The turn of the decade was not a good time for The Doors. The end of the Sixties was marked by a series of collisions between lead singer Jim Morrison and the legal authorities. Morrison had been arrested both in New Haven, Connecticut for indecent and immoral exhibition, breach of peace, resisting arrest and in Phoenix, Arizona where he had been charged along with friend and Warhol actor Tom Baker for abuse of an in-flight attendant and interfering with the flight of an aircraft.
But the biggest problem was his arrest and subsequent conviction for open profanity and indecent exposure at a concert in Miami for which he was given the maximum sentence of two months for the profanity charge and six months for indecent exposure. Jim told Circus magazine, “I think that really it was a life style that was on trial more than my specific incident.”
The conviction and subsequent appeal was hanging over The Doors like a dark cloud as they were uncertain as to whether Morrison would be locked up for a long period of time. Morrison’s frequent drunken and problematic behaviour also caused other promoters to shy away from booking the group so the band was performing less and less.
Although their albums were commercial successes, critically the support had been waning with their fourth studio album Soft Parade criticised as “bubblegum music”. Morrison was also unhappy about the packaging of a greatest hits album named 13 which once again featured an old image of himself, thinner and sexier, enlarged against his bandmates keyboardist Ray Manzarek, guitarist Robby Krieger and drummer John Densmore. However, despite this sordid backdrop, The Doors still had one more album to deliver to their record label Elektra before they could negotiate a new contract with another label.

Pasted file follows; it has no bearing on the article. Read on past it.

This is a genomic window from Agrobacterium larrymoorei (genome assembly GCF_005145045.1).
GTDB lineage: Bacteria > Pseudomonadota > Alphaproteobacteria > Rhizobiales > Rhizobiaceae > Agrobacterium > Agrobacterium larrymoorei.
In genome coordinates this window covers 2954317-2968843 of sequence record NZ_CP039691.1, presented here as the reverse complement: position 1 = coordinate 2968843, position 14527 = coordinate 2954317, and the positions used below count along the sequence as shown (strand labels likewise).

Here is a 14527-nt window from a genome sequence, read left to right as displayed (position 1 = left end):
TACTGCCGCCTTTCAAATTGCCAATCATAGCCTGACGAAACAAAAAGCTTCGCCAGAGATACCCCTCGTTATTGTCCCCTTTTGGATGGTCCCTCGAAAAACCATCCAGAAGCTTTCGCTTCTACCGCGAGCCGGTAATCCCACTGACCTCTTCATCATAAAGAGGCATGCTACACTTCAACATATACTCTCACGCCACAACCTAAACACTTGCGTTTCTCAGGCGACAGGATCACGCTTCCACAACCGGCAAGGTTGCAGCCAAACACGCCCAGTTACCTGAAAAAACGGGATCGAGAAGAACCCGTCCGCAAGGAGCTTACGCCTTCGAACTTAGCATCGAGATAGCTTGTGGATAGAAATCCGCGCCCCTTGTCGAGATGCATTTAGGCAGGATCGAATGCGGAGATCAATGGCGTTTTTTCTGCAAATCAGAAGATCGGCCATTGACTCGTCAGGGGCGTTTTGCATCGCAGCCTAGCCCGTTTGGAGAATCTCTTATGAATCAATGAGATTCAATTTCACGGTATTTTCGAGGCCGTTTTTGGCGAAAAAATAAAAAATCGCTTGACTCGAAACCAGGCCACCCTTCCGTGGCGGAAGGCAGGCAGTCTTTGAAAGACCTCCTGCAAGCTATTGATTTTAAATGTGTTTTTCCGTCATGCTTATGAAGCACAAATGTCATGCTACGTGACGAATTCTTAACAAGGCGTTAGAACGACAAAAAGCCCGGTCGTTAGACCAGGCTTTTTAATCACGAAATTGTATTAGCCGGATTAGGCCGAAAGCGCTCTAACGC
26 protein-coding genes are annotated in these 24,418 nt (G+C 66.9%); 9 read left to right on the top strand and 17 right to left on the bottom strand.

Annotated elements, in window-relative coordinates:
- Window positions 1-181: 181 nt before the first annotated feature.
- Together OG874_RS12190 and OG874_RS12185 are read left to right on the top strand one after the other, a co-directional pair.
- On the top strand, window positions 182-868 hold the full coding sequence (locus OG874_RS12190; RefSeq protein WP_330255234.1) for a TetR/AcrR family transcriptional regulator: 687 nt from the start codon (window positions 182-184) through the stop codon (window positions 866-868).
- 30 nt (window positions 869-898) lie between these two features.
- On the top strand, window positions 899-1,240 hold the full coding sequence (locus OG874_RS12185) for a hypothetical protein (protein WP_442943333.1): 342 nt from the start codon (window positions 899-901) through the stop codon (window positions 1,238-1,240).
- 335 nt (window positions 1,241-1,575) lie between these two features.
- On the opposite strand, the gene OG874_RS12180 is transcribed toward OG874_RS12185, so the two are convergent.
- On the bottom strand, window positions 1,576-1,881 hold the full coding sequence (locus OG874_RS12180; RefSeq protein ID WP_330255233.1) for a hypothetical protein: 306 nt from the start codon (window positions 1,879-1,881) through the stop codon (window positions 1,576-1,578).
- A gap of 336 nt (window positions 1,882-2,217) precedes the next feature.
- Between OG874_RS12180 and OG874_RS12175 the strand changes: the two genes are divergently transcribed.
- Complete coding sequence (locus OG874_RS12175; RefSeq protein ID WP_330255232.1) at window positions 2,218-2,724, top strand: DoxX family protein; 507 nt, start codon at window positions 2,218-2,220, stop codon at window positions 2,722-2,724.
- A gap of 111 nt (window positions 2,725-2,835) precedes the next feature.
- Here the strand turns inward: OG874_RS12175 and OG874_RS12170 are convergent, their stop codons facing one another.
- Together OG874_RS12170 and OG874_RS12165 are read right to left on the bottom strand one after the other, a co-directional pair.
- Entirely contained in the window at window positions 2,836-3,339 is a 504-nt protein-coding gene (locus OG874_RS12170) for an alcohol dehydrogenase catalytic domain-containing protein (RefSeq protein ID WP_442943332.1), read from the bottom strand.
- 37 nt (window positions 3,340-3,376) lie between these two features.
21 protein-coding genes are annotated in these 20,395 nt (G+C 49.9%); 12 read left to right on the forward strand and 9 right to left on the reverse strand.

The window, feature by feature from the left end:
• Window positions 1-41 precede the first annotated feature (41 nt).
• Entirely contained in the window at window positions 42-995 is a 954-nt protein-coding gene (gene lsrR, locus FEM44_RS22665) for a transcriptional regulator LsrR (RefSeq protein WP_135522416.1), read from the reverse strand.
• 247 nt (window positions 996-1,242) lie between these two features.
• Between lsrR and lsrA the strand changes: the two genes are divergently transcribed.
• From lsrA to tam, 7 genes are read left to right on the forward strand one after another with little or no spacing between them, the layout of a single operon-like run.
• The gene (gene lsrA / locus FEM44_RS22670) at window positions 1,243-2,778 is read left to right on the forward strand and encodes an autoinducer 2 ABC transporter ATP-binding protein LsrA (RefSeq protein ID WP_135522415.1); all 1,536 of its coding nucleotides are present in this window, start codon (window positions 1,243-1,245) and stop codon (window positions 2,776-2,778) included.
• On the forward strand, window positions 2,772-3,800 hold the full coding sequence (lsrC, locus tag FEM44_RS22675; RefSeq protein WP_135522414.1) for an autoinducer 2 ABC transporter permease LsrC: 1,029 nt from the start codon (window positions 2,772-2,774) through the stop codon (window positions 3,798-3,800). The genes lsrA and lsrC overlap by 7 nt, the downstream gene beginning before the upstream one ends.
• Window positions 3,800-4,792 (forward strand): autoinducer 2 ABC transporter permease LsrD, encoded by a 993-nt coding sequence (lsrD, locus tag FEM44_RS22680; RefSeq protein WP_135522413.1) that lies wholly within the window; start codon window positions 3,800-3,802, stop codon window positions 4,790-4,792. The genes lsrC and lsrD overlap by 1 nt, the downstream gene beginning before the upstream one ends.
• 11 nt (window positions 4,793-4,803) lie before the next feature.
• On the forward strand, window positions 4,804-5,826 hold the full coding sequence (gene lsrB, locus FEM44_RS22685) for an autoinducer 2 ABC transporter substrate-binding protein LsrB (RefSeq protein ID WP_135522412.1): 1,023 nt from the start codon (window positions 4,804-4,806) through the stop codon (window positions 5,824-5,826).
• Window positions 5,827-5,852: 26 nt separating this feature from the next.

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Instead of going for the heavy orchestration of their album Soft Parade, the band continued the trajectory of Morrison Hotel, their fifth consecutive gold album (which made them the first American rock band to achieve that accolade). Morrison Hotel had a stripped-back blues feel reminiscent of their Whiskey A Go Go days, and although it didn’t feature a major single, it was lauded by the critics who welcomed the band’s return to their blues roots.
For their sixth studio effort, The Doors brought in a second guitarist, Marc Benno, and bass player Jerry Scheff who was playing with Elvis Presley’s band TCB (Taking Care of Business). They entered Sunset Sound Recorders in late 1970 with their longtime producer Paul A. Rothchild whose meticulous pursuit of perfection was starting to wear on the band. Likewise, Morrison’s behaviour and the tensions between the bandmembers began to wear on Rothchild.
After hearing their new material, Rothchild was unimpressed (enough to call it ‘cocktail music’). When interviewed for the Jim Morrison biography No One Here Gets Out Alive, he recalls telling the band, “I don’t think the world wants to hear it, it’s the first time I’ve ever been bored in a recording studio in my life, I want to go to sleep.” So the band produced it themselves along with engineer Bruce Botnick.